11 Fearless Young Indians From Kolkata Taking The Creative World By Storm

11 Fearless Young Indians From Kolkata Taking The Creative World By Storm
Nikhita Gandhi photographed by Navneeth Balachanderan and Shantanu Gosavi photographed by Arka Patra

Kolkata has always been a crown jewel in India’s heritage, culturally and artistically. Anyone familiar with Kolkata can tell you that the City of Joy is rich with wonders of art, history, music, dance and so much more that tends to fly under the radar.

For the past couple of years, a creative storm has been brewing in Kolkata and like young urban city-goers all over the world, Indians living in Kolkata have decided to venture on a quest to create artistic identities that are deeply rooted in their personalities, quirks, and dreams, giving life and modern flavours back to one of the oldest cities in the country.

From street dance crews and photographers to unconventional models and musicians – these young, fearless Calcuttans aren’t shy when it comes to straying away from tradition and exploring new horizons. Today we look at 11 of the most creative individuals and collectives thriving under our noses in Kolkata:

Of all artistic media, photography can be the most divisive. To capture real people and emotions often triggers a sense of empathy in viewers that traditional art cannot. This concept is one that artist turned photographer, Arka Patra took a while to comes to terms with. He describes his transition from painting to photography as an organic one that evolved with the accessibility to technology. “While I was growing up photography was still a purer medium, that is to say that people mostly used film and what you clicked at the moment was what you got.”

The vast majority of his work is focused on the the intricacies of human desires and their transition to human actions. He believes that although he tries to tap into a larger human experience it’s only possible to depict one’s own perspective. “The images I produce are not only explorations of my own psyche but also a portal into how I view a certain subject or a situation.” He hopes that people will also approach his work with their own ideas and allow each image to affect them on a personal level rather than basing their opinion off his description. As an introvert he feels his work is a means to communicate his emotions to the world but that communication should be up for interpretation.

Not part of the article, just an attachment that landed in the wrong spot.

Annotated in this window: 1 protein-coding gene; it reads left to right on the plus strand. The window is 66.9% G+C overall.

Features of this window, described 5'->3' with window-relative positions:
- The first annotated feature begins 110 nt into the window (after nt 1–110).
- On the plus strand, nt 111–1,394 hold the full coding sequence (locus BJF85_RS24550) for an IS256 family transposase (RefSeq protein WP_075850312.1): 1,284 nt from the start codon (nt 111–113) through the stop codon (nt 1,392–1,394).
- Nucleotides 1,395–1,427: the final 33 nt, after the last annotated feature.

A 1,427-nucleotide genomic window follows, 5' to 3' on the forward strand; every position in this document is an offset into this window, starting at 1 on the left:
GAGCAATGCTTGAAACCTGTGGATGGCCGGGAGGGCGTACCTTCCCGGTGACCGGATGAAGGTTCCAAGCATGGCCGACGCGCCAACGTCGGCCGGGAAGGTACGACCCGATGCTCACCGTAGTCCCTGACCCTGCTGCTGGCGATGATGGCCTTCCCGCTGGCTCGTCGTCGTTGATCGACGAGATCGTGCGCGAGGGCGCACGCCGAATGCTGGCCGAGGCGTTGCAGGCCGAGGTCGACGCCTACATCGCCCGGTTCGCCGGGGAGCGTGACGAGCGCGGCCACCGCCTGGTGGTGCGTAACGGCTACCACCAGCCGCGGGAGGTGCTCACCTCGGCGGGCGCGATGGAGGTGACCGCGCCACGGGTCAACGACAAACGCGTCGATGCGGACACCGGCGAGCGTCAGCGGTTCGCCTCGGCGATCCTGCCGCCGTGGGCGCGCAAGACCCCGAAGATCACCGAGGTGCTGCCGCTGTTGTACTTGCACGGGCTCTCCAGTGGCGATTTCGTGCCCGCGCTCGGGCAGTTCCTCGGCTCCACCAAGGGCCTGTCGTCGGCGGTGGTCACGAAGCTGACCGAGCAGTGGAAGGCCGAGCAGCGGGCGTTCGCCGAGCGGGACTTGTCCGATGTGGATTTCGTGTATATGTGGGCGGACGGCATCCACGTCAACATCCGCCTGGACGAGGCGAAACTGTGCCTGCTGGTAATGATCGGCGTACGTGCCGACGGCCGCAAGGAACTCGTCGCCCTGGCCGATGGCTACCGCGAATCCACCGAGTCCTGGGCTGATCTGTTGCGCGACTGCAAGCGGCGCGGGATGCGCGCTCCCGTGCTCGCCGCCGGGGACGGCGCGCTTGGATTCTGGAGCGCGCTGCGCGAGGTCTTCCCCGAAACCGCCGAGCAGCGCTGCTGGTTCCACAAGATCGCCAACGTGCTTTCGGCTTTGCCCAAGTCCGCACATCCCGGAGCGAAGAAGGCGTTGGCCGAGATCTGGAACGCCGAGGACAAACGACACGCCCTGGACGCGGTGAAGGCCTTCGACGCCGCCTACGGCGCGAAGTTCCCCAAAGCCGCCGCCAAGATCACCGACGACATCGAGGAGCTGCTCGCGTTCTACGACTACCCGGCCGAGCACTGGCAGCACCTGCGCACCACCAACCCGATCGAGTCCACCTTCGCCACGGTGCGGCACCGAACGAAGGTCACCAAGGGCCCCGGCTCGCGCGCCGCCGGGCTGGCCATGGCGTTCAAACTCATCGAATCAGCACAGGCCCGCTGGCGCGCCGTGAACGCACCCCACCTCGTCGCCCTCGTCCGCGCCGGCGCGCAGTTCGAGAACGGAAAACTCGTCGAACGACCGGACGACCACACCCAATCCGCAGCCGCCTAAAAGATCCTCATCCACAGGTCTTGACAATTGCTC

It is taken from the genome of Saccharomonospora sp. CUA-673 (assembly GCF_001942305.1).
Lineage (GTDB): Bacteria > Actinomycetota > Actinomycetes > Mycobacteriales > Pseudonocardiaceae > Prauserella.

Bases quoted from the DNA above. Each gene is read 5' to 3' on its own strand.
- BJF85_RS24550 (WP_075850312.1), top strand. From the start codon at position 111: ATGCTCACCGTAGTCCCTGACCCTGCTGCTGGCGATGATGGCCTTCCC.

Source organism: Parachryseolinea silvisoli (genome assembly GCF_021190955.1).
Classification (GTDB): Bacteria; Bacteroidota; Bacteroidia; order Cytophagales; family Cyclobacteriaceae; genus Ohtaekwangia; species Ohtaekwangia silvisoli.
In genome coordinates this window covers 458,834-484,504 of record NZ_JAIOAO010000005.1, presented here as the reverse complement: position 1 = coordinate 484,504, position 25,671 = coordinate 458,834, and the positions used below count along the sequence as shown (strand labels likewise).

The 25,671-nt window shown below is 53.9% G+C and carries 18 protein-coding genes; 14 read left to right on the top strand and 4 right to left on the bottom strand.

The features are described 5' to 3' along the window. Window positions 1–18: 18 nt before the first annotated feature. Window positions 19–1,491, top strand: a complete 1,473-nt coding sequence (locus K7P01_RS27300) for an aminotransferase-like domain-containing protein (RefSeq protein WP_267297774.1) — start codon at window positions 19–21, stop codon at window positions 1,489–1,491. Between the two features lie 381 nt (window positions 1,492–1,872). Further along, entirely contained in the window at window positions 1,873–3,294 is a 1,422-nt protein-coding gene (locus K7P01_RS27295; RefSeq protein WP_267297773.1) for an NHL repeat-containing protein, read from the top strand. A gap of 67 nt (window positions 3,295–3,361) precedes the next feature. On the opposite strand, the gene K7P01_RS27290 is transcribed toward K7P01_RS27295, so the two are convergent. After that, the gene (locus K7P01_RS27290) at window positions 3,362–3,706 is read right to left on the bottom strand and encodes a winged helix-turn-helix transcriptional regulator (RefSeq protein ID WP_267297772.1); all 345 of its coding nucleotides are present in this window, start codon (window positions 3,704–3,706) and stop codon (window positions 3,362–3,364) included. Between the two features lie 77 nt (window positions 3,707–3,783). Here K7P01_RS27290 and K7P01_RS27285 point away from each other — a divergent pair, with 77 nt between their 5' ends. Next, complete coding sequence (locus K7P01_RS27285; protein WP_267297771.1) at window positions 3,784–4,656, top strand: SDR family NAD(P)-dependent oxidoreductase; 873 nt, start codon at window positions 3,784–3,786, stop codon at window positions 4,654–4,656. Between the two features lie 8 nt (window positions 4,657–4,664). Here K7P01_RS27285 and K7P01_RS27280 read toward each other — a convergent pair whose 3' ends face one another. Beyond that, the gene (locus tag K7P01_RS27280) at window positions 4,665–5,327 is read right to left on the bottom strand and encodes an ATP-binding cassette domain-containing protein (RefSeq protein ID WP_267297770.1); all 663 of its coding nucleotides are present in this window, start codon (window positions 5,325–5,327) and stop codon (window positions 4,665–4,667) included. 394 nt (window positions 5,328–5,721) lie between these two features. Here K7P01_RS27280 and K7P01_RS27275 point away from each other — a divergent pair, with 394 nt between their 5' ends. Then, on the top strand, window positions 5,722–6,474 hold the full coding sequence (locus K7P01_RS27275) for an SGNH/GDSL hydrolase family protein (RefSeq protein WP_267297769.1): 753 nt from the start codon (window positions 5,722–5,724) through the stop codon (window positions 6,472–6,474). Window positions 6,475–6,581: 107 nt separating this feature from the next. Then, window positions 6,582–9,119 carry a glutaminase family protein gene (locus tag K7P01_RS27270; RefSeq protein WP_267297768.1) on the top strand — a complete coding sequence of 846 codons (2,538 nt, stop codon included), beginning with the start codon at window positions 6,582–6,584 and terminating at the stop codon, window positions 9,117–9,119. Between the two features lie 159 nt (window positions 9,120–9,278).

With a number of hits under her belt, Nikhita Gandhi, a playback singer from Kolkata, has collaborated with industry veterans like Pritam, A.R Rahman, and Amit Tridevi. She has sung well-known melodies like “Dhyaanchand” in Anurag Kashyap’s Manmarziyaan, “Mujhe Chand Pe Le Chalo” in Raju Hirani’s Sanju, andUllu ka Pattha” in Jagga Jasoos, directed by Anurag Basu– to name only a few. Nikhita released her first single ‘Humshakal’ earlier in 2018 and said, “I’ve composed a bunch of songs before but I wanted this song to be my début.

The song is all about exploring a newer version of yourself, which in my case, was the aspect of mine as a composer. At this point, the theme of finding and redefining yourself is very authentically me.” She even sang the title track “Raabta,” for the film, Raabta that starred Jim Sarbh, Rajkummar Rao, Kriti Sanon, and Sushant Singh Rajput. From working on her own independent albums to juggling playback singing in Tamil, Hindi, Telugu, Bengali, and Kannada films, Nikhita Gandhi is a force to be reckoned with.